Santa fe trail
Fort Union was one of a series of Army outposts near the Santa Fe Trail and was located at the western junction of the Dry and Mountain Routes. Its function evolved over time. Originally, it was supposed to police traffic on the Santa Fe Trail and to project federal military authority in New Mexico Territory, which had recently been won from Mexico. In the Civil War, troops stationed there prevented a Confederate invasion of the High Plains from the Rio Grande Valley via the Glorieta Pass. During the ensuing Indian Wars, Fort Union became an ever larger, ever more significant overland supply base before the advent of rail transportation (Weiser).
Fort Union grew in three phases. The first phase dated from 1851, a year after the Compromise of 1850 that organized New Mexico and Utah territories and admitted California to the Union as a free state. The second phase was a star-shaped earthwork fortification, finished early in 1862, which was located east of the original encampment. It was never the site of a battle. Instead, the decisive battle for control of the Southwest took place southwest of the fort itself toward Santa Fe in March of 1862. The so-called star fort was supposed to be out of range of cannon fire from the bluffs on the west bank of Wolf Creek, but test rounds fired in the summer of 1862 easily overshot the fort (U.S. National Park Service, Second Fort Union).
[The Fort Union of New Mexico territorial days should not be confused with the earlier American Fur Company operation at the junction of the Yellowstone and Missouri Rivers on the border of present-day Montana and North Dakota. Fort Union in New Mexico is more nearly contemporaneous with Fort Buford there.]
Many Indian nations supported factions that took advantage of the distraction of the Civil War to disrupt commerce throughout the Southwest while regular army units were withdrawn to fight in the Southeast. Until well after the end of that conflict, the defense of commerce along the Santa Fe Trail and throughout the High Plains and Sangre de Christo Mountains fell mainly to local New Mexico volunteer armed forces supplied from Fort Union (Sperry, Oliva).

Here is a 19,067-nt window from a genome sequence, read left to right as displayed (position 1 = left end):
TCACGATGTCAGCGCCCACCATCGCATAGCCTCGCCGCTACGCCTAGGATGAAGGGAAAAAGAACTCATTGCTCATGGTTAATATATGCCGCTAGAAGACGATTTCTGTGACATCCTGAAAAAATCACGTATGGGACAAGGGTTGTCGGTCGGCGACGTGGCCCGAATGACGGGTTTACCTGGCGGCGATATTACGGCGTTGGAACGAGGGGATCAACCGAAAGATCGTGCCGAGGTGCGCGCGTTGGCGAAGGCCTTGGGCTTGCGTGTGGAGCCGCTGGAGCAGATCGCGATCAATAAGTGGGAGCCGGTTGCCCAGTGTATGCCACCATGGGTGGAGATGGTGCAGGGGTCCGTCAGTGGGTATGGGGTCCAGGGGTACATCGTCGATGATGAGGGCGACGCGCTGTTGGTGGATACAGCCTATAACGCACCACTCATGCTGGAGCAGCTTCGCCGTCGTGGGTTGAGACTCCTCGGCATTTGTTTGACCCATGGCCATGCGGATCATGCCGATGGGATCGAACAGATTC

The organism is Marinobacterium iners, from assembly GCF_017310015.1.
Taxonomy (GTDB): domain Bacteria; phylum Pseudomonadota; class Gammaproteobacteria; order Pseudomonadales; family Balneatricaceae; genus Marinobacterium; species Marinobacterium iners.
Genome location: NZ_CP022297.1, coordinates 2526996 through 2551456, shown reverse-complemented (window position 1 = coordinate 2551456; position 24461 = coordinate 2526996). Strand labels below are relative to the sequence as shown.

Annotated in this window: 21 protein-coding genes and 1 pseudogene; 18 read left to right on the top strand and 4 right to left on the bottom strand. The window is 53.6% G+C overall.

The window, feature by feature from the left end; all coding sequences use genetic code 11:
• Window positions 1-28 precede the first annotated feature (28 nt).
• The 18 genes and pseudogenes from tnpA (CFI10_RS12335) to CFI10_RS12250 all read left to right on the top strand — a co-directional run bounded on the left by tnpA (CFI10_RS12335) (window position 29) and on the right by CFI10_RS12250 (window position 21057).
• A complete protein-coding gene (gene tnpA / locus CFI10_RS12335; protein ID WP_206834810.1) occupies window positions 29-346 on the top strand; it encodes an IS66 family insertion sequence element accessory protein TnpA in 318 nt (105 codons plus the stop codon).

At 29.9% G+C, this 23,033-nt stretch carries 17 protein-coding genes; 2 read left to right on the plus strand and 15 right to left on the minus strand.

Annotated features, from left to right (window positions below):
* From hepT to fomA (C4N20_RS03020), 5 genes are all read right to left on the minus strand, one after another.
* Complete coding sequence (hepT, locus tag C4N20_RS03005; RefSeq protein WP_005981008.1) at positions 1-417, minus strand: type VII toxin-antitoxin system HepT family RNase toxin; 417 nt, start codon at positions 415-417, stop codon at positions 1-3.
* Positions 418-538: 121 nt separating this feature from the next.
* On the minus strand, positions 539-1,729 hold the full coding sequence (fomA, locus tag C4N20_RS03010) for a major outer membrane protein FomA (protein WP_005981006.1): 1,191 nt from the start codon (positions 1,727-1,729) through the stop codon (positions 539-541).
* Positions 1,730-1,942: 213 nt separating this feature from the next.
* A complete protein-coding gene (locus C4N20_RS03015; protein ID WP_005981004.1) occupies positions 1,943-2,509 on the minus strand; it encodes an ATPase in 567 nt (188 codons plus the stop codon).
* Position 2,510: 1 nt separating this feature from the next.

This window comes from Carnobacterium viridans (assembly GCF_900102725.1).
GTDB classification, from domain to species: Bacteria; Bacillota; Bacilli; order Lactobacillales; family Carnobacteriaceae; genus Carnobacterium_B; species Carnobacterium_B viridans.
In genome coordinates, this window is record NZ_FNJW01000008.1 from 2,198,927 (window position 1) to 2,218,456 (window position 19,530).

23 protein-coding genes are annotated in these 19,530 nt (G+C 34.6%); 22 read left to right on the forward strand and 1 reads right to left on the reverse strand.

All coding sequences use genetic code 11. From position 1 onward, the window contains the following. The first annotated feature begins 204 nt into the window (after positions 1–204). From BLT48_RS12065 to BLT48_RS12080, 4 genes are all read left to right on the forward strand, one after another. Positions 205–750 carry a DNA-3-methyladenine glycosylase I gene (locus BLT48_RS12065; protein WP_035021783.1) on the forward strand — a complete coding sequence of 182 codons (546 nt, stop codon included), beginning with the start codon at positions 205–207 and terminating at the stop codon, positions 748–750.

Hearths and chimneys, foundations, pavement, and porch abutments are nearly all that remain of the massive third and final phase of development at Fort Union, which was started in 1863 and required six years to complete at a cost of over a million dollars (Sperry). In its day it was the largest military outpost west of the Mississippi River (U.S. National Park Service, Second Fort Union). Its main function was logistics, and, when the railroad arrived in Watrous in New Mexico Territory in 1879, Fort Union was eclipsed and made superfluous to the Army's needs. Fort Union no longer functioned as a supply depot after 1883 (Sperry).
In 1891, Fort Union was abandoned and fell into ruin.
Tin roofing, copper flashing, lead pipes, hardwood flooring, and milled doors and windows were quickly looted from the site (Oliva).
A year earlier, in 1890, the Army had closed other western forts such as Fort Laramie in Wyoming. Idaho and Wyoming were admitted to the Union in 1890.
That year witnessed the deaths of General John C. Frémont and Sitting Bull, and General William Tecumseh Sherman was not far behind. Sir Richard F. Burton also passed away in 1890. Burton was a world famous British explorer who visited Salt Lake City on the eve of the Civil War probably as a spy. In 1861, he wrote a book, The City of the Saints, about that journey.
The year 1890 ended in the Wounded Knee Massacre. Wisconsin Historian Frederick Jackson Turner noted in 1893 that 1890 was the end of the decade that marked the closing of the American Frontier.